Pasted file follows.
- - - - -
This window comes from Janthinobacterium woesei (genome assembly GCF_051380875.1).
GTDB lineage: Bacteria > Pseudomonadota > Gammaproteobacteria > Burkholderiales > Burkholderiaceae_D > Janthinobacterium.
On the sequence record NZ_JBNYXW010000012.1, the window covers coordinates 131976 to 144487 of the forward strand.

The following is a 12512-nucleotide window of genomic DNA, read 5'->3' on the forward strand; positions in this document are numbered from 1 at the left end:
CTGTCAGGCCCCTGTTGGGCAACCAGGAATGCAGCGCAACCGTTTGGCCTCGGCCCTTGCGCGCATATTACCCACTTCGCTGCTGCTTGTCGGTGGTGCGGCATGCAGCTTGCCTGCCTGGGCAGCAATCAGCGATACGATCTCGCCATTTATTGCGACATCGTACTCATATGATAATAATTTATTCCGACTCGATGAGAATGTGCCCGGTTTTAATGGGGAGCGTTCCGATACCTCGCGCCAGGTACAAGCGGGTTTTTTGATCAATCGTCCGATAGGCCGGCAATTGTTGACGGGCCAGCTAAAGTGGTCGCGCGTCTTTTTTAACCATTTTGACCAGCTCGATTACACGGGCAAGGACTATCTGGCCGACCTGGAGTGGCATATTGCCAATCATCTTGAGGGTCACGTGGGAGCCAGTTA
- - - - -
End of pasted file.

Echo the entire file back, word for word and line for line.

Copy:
This window comes from Janthinobacterium woesei (genome assembly GCF_051380875.1).
GTDB lineage: Bacteria > Pseudomonadota > Gammaproteobacteria > Burkholderiales > Burkholderiaceae_D > Janthinobacterium.
On the sequence record NZ_JBNYXW010000012.1, the window covers coordinates 131976 to 144487 of the forward strand.

The following is a 12512-nucleotide window of genomic DNA, read 5'->3' on the forward strand; positions in this document are numbered from 1 at the left end:
CTGTCAGGCCCCTGTTGGGCAACCAGGAATGCAGCGCAACCGTTTGGCCTCGGCCCTTGCGCGCATATTACCCACTTCGCTGCTGCTTGTCGGTGGTGCGGCATGCAGCTTGCCTGCCTGGGCAGCAATCAGCGATACGATCTCGCCATTTATTGCGACATCGTACTCATATGATAATAATTTATTCCGACTCGATGAGAATGTGCCCGGTTTTAATGGGGAGCGTTCCGATACCTCGCGCCAGGTACAAGCGGGTTTTTTGATCAATCGTCCGATAGGCCGGCAATTGTTGACGGGCCAGCTAAAGTGGTCGCGCGTCTTTTTTAACCATTTTGACCAGCTCGATTACACGGGCAAGGACTATCTGGCCGACCTGGAGTGGCATATTGCCAATCATCTTGAGGGTCACGTGGGAGCCAGTTA